Monday, May 12, 2008
Last week's episode of Supernatural had the Winchester boys once again pitted against their arch nemesis, Bela. Despite their crack detective skills, they were never able to determine Bela's actual identity, but retired hunter Rufus Turner was more successful. He informs the quiptastic Dean that while Bela burned off her fingerprints, he was able to identify Bela through her ear print, a technique which is big in England. And you know what? The show's done its research. Like low copy number DNA, ear print evidence appears to be something that is widely accepted in the U.K. but which courts on this side of the pond have determined is inadmissible. As an article in the Journal of Forensic Sciences notes, the use of ear prints or "earmarks" as evidence in criminal trials in the U.K. is expanding, despite a dearth of peer-reviewed scientific publications supporting their reliability.
Meanwhile, courts in the U.S. have rejected ear print evidence, with the essential case being State v. Kunze, 988 P.2d 977 (Wash.App. Div. 2 1999). In Kunze, David Wayne Kuze appealed his convictions for aggravated murder and other crimes, which were based upon the following facts:
An intruder entered the Washington home of James McCann; the intruder bludgeoned McCann in his head, causing his death and bludgeoned McCann's son Tyler in the head, causing a fractured skull. Tyler later told the police that he had been afraid to look at his attacker closely but that he thought that the intruder was a darkly complected male, possibly Puerto Rican, 25 to 30 years of age, who was wearing gloves but not glasses. Kunze was in his mid-forties, wore glasses, and had reddish-blond hair.
George Millar, a fingerprint technician with the Washington State Crime Laboratory, processed McCann's home for evidence and discovered a partial latent earprint on the hallway-side surface of McCann's bedroom door. He "dusted" the print by applying black fingerprint powder with a fiberglass brush and "lifted" the print by applying palm-print tape first to the door and then to a palm-print card. The resulting print showed the antitragus and portions of the tragus, helix, helix rim, and antihelix.
Notwithstanding Tyler's description of the intruder, the police were immediately interested in Kunze, because Kunze had been married to Diana James from 1976 to April 1994, and on December 12, 1994, four days before the intruder entered McCann's home, James told Kunze that she and McCann were planning to be married, which upset Kunze. The police interviewed Kunze several times and searched his belongings, but the searches did not disclose anything significant.
Meanwhile, Michael Grubb, a criminologist with the Washington State Crime Laboratory, compared the latent print from McCann's bedroom door with photos of the left side of Kunze's face and concluded that the latent print "could have been made by Dave Kunze." He also thought that "[i]t may be possible to obtain additional information by comparing the [latent print] to exemplar impressions." Millar and Grubb later met with Kunze to obtain earprint exemplars. For each of the seven exemplars they took, they had Kunze put hand lotion on his ear and press the ear against a glass surface with a different degree of pressure. They then dusted the glass with fingerprint powder and used palm-print tape to transfer the resulting impression onto a transparent plastic overlay. Based upon this process, Grubb concluded that "David Kunze is a likely source for the earprint and cheekprint which were lifted from the outside of the bedroom door at the homicide scene."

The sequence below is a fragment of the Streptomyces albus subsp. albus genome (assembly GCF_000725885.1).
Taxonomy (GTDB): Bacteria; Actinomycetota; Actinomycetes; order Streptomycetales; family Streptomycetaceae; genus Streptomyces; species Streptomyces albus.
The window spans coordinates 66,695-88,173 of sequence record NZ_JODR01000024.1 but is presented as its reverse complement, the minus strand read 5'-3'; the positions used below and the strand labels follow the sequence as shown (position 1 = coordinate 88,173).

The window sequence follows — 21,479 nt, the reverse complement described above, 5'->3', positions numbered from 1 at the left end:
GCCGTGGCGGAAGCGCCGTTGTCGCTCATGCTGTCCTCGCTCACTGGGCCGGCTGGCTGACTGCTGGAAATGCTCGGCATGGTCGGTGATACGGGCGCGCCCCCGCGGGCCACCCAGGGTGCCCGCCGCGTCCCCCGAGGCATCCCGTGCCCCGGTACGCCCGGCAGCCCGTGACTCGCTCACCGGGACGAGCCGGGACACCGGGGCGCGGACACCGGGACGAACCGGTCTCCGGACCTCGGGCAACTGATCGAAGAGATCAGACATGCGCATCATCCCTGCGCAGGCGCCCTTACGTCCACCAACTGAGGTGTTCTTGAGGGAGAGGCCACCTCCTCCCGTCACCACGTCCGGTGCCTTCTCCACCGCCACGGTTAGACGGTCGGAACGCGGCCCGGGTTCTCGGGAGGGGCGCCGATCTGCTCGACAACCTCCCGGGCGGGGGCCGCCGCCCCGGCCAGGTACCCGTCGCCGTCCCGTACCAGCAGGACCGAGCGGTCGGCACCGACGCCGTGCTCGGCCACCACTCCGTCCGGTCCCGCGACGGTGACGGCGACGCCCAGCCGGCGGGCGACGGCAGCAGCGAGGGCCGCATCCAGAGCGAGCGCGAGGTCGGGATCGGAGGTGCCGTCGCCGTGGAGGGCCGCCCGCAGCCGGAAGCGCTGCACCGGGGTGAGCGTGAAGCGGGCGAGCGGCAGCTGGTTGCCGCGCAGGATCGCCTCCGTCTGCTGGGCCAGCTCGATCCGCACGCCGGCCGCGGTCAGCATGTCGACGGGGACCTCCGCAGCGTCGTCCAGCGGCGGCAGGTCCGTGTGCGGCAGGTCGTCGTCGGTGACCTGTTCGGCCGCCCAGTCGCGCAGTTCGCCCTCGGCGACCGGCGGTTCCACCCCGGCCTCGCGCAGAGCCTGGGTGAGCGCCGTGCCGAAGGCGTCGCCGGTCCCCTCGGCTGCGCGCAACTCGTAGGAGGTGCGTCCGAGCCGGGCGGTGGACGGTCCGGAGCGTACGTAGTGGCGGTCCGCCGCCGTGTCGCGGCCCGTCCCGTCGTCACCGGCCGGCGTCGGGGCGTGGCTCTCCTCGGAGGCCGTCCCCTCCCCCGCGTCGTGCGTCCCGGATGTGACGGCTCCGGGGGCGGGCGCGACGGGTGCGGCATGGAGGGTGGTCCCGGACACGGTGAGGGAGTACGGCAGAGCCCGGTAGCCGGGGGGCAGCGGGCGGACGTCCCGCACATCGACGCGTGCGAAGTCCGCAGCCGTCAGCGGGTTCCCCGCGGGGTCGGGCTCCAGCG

The trial court then held a Frye hearing to determine whether such ear print evidence was generally accepted in the relevant scientific community (forensic science), making it admissible expert evidence. At the hearing, numerous forensic scientists presented testimony about ear print evidence (their testimony is summarized in the opinion), which led the trial court to determine that it was generally accepted and thus admissible. After Kunze was convicted, he appealed, and the Court of Appeals of Washington agreed with him.
It found that 12 out of the 14 forensic scientists who testified at the Frye hearing "stated or implied that latent earprint identification is not generally accepted in the forensic science community." The only two dissenters were Grubb and Dutch policeman named Cor Van der Lug, whom the court found did not even explicitly say that ear print evidence was generally accepted in the forensic science community. The appellate court thus found the ear print evidence inadmissible, and I have not been able to find a subsequent U.S. case where such evidence has been deemed admissible.
It's important to note that while U.S. courts thus don't allow such latent ear print testimony, other evidence about ear prints. As the appellate court noted,
"Nothing in our holding bars testimony at retrial concerning visible similarities and differences between the latent print and the exemplars. This type of comparison-an 'eyeballing' of readily discernable similarities and differences-is based on 'visual techniques' that 'present jury questions,' or, in alternative terms, on personal knowledge that can readily be understood and evaluated by the jury. Thus, it need not be supported by a showing of general acceptance."